• What’s In a Number?

    POSTED Sep 13, 2013
    Recently, a friend of mine, Brian Zipse of Horseracing Nation, penned a column called “I'll take my eyes over your numbers every time.” Overlooking the fact that the title reminds me of a bad joke from the movie “Hot Shots” (I’m kidding, of course; there were no bad jokes in the movie “Hot Shots”), I thought Brian’s piece was very thought-provoking.
    For it addressed a handicapping topic as old as the Sport of Kings itself: Which is more meaningful, what one sees on the racetrack or what one sees in the pages of the past performances? In his blog, Brian discusses an argument he had relating to Triple Crown champion Seattle Slew and arguably his most famous son, A.P. Indy.

    “An industry person recently tried to compare favorably the running ability of A.P. Indy versus his daddy, Seattle Slew, by saying that the son ‘had better numbers’ than his sire,” Zipse wrote. “Our brief conversation took place online, so the other person could not see my reaction. I laughed, and then I shook my head with a mixed feeling of sadness and disbelief. His comment ended our brief debate, for I believed anything further would be less desirable than sticking my forehead under a dripping faucet for the rest of the morning.
    “With all due respect to A.P Indy, who was a fine racehorse, and then went on to be an outstanding sire, but he was in no way, shape, or form, the runner that his father was,” Zipse concluded.

    Obviously, Brian is not alone in his opinion. My guess is, the vast majority of racing fans would agree with his conclusion in this instance… but does that mean that observation always trumps analysis?

    I don’t think so.
    In fact, I contend that sight is among the least reliable of the human senses — if only because we put so much stock in it, despite not always being able to process what we see (Neil deGrasse Tyson, director of the Hayden Planetarium at the Rose Center for Earth and Space, once noted that optical illusions should be called “brain failures, because that's what they are”).
    I don’t think it’s even debatable that, generally speaking, folks are more apt to believe something they saw “with their own eyes” as opposed to something they read about, even in a scientific journal or some other credible source.
    Think about it: Most folks who believe in Bigfoot, the Loch Ness Monster and/or little green men asking them to “take me to your leader” do so because they (supposedly) saw them, not because they found the evidence of their existence overwhelming.


    What’s more, according to the Innocence Project, a non-profit legal clinic dedicated to exonerating wrongfully convicted people through DNA testing, “eyewitness misidentification testimony was a factor in 72 percent of post-conviction DNA exoneration cases in the U.S., making it the leading cause of these wrongful convictions.”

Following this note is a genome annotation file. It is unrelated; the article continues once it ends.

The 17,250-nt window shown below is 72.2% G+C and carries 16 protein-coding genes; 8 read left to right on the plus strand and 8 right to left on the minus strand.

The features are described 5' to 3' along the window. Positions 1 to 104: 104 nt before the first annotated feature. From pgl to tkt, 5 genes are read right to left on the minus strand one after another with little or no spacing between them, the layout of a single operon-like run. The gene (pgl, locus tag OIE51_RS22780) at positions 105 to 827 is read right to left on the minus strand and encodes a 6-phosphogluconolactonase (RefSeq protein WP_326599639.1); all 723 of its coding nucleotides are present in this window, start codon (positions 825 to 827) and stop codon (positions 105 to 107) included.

Simply put, numbers and statistics — properly analyzed and applied — are far more reliable than one’s peepers.
    The problem is, they aren’t always properly analyzed and applied. Too often, people use data only to support whatever conclusion they’ve already drawn — with no thought (or concern, really) as to what the numbers actually show.
    Take, for example, the case of former NFL quarterback Steve DeBerg.

    If one ignored context, one would have to conclude, based on stats, that DeBerg miraculously transformed himself from a poor passer to a highly proficient one in a single year (I can already see Tim Tebow fans reading this with renewed interest).

    (Click on image to enlarge)

    DeBerg went from completing just 45 percent of his passes in 1978, to being just one of four players (oh, how the times have changed) to complete at least 60 percent of his pass attempts in 1979 (Dan Fouts, Ken Stabler and Archie Manning were the other three).

    But there is more to the story — much more. In addition to 1979 being DeBerg’s second year in the NFL (no small consideration to be sure), it was also the year that a guy named Bill Walsh took over as head coach of the San Francisco 49’ers.
    Now, prior to Walsh’s arrival, San Francisco had won more than seven games in a season exactly four times since 1958. The team had never won a championship of any kind since joining the League in 1946.
    Bill Walsh and his innovative “West Coast” offense, which stressed shorter, timed passing routes literally revolutionized the pro game — and I think it’s fair to say that it salvaged the career of DeBerg, who wound up playing until he was 44 years old.
    Numbers, by themselves, can’t tell us the influence that Walsh had. They don’t put DeBerg’s talents in perspective.

    Likewise, Sinister Minister’s scintillating 12 ¾-length victory and 116 Brisnet speed figure in the 2006 Blue Grass Stakes didn’t express how speed-favoring Keeneland’s surface was or what an easy trip the son of Old Trieste got that day (I remember the race very well because I cashed a nice win ticket on him).

    (Click on image to enlarge)

    The point is: numbers don’t exist in a vacuum. They must be evaluated in light of other relevant factors.
    However, the huge advantage that numbers provide over mere observation is that they give us something measurable, something concrete. Let’s be honest, Secretariat’s Belmont was not great because he won by an eye-catching 31 lengths — lots of mediocre horses have won by daylight margins, especially in steeplechase and hurdle events. What made Secretariat’s Belmont great was that he completed a mile and a half in 2:24 — a mark that no three-year-old has even come close to. 

    Oh, and for the record: Both Seattle Slew and A.P. Indy won the Belmont Stakes as well. "Slew" was clocked in 2:29-3/5 over a “muddy” track, while A.P. Indy was timed in 2:26 over a “good” track.

    Let the debate continue…
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